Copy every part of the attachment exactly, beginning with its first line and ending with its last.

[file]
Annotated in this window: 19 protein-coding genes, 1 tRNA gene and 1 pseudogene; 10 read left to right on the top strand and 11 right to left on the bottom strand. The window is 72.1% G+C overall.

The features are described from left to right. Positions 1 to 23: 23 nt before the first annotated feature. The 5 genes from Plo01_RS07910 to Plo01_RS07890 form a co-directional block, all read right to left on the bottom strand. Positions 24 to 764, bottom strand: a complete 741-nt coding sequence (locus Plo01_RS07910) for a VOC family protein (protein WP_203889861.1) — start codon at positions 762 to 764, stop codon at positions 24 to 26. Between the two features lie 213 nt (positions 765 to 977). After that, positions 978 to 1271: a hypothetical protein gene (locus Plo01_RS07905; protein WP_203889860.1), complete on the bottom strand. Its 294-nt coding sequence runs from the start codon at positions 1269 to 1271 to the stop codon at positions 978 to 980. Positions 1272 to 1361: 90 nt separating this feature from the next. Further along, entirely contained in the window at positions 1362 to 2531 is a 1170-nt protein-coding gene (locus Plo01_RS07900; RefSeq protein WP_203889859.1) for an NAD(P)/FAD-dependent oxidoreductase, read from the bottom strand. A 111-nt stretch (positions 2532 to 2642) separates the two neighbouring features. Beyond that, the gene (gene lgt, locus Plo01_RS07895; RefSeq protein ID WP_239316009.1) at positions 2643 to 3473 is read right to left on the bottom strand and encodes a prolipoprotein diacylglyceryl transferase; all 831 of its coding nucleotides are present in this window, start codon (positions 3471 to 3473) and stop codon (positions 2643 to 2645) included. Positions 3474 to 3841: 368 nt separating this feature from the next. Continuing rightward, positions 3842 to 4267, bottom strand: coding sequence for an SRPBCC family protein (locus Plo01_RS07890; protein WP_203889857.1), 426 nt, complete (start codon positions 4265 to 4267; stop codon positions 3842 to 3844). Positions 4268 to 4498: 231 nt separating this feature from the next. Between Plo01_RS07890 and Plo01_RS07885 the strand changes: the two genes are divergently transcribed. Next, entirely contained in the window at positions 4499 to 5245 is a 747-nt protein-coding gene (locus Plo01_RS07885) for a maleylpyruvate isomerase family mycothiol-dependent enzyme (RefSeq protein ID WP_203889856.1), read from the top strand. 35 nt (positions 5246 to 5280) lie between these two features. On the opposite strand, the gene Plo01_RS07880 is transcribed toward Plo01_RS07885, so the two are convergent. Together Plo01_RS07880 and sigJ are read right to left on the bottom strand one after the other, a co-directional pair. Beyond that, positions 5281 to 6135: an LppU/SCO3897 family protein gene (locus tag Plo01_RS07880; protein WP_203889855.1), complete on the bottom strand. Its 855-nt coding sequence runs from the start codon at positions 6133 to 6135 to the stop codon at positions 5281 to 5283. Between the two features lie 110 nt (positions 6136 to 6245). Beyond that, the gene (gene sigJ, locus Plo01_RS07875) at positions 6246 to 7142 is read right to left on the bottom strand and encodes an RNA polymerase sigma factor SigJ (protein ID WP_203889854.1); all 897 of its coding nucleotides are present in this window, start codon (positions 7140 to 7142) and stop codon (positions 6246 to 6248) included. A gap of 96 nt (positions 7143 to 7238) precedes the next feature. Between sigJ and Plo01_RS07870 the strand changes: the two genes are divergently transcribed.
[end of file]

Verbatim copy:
Annotated in this window: 19 protein-coding genes, 1 tRNA gene and 1 pseudogene; 10 read left to right on the top strand and 11 right to left on the bottom strand. The window is 72.1% G+C overall.

The features are described from left to right. Positions 1 to 23: 23 nt before the first annotated feature. The 5 genes from Plo01_RS07910 to Plo01_RS07890 form a co-directional block, all read right to left on the bottom strand. Positions 24 to 764, bottom strand: a complete 741-nt coding sequence (locus Plo01_RS07910) for a VOC family protein (protein WP_203889861.1) — start codon at positions 762 to 764, stop codon at positions 24 to 26. Between the two features lie 213 nt (positions 765 to 977). After that, positions 978 to 1271: a hypothetical protein gene (locus Plo01_RS07905; protein WP_203889860.1), complete on the bottom strand. Its 294-nt coding sequence runs from the start codon at positions 1269 to 1271 to the stop codon at positions 978 to 980. Positions 1272 to 1361: 90 nt separating this feature from the next. Further along, entirely contained in the window at positions 1362 to 2531 is a 1170-nt protein-coding gene (locus Plo01_RS07900; RefSeq protein WP_203889859.1) for an NAD(P)/FAD-dependent oxidoreductase, read from the bottom strand. A 111-nt stretch (positions 2532 to 2642) separates the two neighbouring features. Beyond that, the gene (gene lgt, locus Plo01_RS07895; RefSeq protein ID WP_239316009.1) at positions 2643 to 3473 is read right to left on the bottom strand and encodes a prolipoprotein diacylglyceryl transferase; all 831 of its coding nucleotides are present in this window, start codon (positions 3471 to 3473) and stop codon (positions 2643 to 2645) included. Positions 3474 to 3841: 368 nt separating this feature from the next. Continuing rightward, positions 3842 to 4267, bottom strand: coding sequence for an SRPBCC family protein (locus Plo01_RS07890; protein WP_203889857.1), 426 nt, complete (start codon positions 4265 to 4267; stop codon positions 3842 to 3844). Positions 4268 to 4498: 231 nt separating this feature from the next. Between Plo01_RS07890 and Plo01_RS07885 the strand changes: the two genes are divergently transcribed. Next, entirely contained in the window at positions 4499 to 5245 is a 747-nt protein-coding gene (locus Plo01_RS07885) for a maleylpyruvate isomerase family mycothiol-dependent enzyme (RefSeq protein ID WP_203889856.1), read from the top strand. 35 nt (positions 5246 to 5280) lie between these two features. On the opposite strand, the gene Plo01_RS07880 is transcribed toward Plo01_RS07885, so the two are convergent. Together Plo01_RS07880 and sigJ are read right to left on the bottom strand one after the other, a co-directional pair. Beyond that, positions 5281 to 6135: an LppU/SCO3897 family protein gene (locus tag Plo01_RS07880; protein WP_203889855.1), complete on the bottom strand. Its 855-nt coding sequence runs from the start codon at positions 6133 to 6135 to the stop codon at positions 5281 to 5283. Between the two features lie 110 nt (positions 6136 to 6245). Beyond that, the gene (gene sigJ, locus Plo01_RS07875) at positions 6246 to 7142 is read right to left on the bottom strand and encodes an RNA polymerase sigma factor SigJ (protein ID WP_203889854.1); all 897 of its coding nucleotides are present in this window, start codon (positions 7140 to 7142) and stop codon (positions 6246 to 6248) included. A gap of 96 nt (positions 7143 to 7238) precedes the next feature. Between sigJ and Plo01_RS07870 the strand changes: the two genes are divergently transcribed.